NEW ORLEANS -- Want a trade partner? First, vendors and retailers must take the time to understand each other's business, according to Rex Miller, president of the School and Home Office Products Association. Then real partnering can take place.
"The single most important issue in the partnership that exists between these two players has to do with each fully understanding the pressures and constraints that exist for both," he said, "and how they can facilitate a win-win relationship by ensuring that both reach their objectives, ultimately serving the consumer."
Miller made these remarks as part of his opening day address here at the SHOPA annual convention. "New sales opportunities" remain the key to growth, Miller said. "That means the manufacturers must devote time, effort and money to create new products and new merchandising programs that consumers will desire to spend their money to obtain," he said. These new products can be one of three types: those that fill a real need, those that offer nothing new but a sales price below that of comparable existing items, or those that might offer an improvement in the "perceived value-benefit-reward relationship" important to today's consumer, according to Miller. "In a true partnership alliance, the manufacturers must help the buyer determine what existing items presently stocked will be impacted by the new products," he said, "and which of these newcomers will actually help the buyer realize more sales and profit from the space devoted to the category.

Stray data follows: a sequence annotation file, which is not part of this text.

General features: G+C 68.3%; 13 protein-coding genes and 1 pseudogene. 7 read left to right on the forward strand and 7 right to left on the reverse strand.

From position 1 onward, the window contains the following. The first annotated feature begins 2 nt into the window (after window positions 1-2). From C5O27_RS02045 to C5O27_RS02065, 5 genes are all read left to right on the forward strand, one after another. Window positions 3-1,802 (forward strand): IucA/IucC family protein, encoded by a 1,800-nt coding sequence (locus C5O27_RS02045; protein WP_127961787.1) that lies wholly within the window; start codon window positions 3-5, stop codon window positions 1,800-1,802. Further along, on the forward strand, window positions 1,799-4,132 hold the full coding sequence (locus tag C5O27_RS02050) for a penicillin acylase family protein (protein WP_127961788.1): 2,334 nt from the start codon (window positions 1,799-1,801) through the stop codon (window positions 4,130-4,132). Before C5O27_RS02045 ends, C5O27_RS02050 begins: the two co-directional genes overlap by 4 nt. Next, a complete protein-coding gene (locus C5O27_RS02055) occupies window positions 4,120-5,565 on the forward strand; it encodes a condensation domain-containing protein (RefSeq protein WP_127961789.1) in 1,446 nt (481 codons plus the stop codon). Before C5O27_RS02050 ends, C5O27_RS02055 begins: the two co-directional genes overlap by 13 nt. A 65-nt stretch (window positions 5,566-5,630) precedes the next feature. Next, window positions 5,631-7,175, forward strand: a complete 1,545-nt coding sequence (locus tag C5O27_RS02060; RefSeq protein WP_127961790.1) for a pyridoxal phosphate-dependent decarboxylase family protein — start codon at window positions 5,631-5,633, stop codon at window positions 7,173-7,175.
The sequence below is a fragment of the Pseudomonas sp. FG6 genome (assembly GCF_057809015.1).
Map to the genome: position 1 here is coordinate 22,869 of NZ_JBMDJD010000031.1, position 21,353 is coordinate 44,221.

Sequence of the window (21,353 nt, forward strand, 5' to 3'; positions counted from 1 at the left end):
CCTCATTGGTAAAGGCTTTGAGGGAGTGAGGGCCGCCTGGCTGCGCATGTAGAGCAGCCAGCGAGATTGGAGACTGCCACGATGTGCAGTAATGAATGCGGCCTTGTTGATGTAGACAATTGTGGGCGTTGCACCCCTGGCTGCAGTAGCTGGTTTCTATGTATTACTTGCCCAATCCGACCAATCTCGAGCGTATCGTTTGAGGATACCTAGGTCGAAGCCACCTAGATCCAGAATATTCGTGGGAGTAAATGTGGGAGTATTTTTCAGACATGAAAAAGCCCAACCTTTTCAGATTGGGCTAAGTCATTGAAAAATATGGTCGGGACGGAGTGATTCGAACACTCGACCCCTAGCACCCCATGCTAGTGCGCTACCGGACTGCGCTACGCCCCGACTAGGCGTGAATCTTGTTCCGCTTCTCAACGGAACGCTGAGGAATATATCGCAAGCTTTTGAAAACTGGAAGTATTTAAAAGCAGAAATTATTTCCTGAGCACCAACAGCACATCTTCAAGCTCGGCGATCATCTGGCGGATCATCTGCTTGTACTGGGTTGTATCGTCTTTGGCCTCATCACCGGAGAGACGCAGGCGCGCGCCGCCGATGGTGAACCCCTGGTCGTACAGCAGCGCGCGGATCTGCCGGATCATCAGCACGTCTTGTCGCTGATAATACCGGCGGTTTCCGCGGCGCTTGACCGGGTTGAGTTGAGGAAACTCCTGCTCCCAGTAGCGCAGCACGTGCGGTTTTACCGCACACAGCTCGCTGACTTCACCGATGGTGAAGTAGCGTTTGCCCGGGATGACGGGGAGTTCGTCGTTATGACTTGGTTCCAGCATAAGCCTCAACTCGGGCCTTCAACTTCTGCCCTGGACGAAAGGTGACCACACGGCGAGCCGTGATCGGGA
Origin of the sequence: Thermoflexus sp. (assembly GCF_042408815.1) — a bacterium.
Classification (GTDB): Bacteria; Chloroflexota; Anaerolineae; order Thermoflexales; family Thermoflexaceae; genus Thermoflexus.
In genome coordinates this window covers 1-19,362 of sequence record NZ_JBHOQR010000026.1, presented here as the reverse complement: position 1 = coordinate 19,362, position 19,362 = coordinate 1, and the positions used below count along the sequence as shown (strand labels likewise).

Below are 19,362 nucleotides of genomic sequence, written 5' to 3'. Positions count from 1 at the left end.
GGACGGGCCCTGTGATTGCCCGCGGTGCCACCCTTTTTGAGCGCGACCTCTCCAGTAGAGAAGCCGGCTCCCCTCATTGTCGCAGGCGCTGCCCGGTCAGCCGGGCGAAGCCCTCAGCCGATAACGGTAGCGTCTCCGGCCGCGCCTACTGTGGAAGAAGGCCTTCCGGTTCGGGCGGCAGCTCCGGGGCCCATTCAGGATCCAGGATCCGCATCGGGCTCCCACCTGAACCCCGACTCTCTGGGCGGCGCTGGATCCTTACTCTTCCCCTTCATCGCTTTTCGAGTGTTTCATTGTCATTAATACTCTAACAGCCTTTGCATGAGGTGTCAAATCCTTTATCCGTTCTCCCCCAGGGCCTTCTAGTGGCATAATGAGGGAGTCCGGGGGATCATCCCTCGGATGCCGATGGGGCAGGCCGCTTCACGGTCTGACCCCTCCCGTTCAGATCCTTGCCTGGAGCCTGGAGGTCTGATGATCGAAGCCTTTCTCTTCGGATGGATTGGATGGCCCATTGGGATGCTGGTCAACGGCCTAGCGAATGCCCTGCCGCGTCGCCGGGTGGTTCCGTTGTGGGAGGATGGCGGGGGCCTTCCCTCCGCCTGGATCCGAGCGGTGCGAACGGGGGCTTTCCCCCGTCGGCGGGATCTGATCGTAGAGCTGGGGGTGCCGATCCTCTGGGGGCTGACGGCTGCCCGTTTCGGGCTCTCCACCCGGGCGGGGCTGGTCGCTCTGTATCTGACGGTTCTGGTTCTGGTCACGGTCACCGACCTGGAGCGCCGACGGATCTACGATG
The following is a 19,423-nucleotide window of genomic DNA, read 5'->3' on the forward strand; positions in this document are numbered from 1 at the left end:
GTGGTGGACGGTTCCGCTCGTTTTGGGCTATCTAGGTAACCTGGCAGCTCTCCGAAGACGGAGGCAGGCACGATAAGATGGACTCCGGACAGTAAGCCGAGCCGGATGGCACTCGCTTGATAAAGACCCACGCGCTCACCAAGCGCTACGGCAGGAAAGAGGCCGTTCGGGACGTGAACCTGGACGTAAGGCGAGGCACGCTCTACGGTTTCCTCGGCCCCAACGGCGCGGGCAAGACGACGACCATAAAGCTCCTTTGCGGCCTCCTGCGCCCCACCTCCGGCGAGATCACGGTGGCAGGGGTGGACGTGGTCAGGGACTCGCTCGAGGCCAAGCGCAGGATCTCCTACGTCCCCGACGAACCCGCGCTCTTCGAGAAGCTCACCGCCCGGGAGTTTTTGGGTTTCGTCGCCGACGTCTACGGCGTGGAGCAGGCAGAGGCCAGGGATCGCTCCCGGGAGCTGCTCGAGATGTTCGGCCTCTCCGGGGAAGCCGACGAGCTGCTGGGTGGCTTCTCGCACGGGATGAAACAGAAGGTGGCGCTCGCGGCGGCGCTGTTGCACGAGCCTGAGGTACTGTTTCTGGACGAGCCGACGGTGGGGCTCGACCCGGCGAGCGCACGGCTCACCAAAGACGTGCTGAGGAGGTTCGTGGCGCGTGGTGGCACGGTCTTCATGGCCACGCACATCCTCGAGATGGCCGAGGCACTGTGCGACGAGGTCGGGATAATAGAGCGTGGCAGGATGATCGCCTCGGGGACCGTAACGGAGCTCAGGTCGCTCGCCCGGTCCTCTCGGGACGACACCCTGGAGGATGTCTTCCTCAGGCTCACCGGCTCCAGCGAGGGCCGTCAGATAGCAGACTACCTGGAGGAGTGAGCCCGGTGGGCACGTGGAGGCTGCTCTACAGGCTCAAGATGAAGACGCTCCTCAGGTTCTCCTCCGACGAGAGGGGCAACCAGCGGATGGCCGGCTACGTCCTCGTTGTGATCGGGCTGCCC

"In other words, the manufacturers have an important role to play in helping their retail partners in managing the retail mix to maximize the return on inventory investment," he said. Another key to growth, he added, is to have products on the retail shelves when the consumer wants to buy them. In a true partnership, retailers can count on manufacturers shipping the goods on a timely basis without errors and back orders.
Miller said that retailers must accept some of the responsibility to make this happen.
"Retailers must understand that orders -- especially for back-to-school with its narrow shipping window -- must be placed on a timely basis without unreasonable delay," he said. "When retailers will not commit until the last possible minute, or make drastic changes at the eleventh hour, manufacturers cannot be expected to deliver at peak efficiency.
"This lack of partnering by retailers," he said, "results in delayed or partial shipments and retail out-of-stocks. That adds up to lost sales opportunities that can never be recaptured, and that hurts the entire industry." On the other hand, he said, working together with a firm commitment to alliance partnering will grow the industry.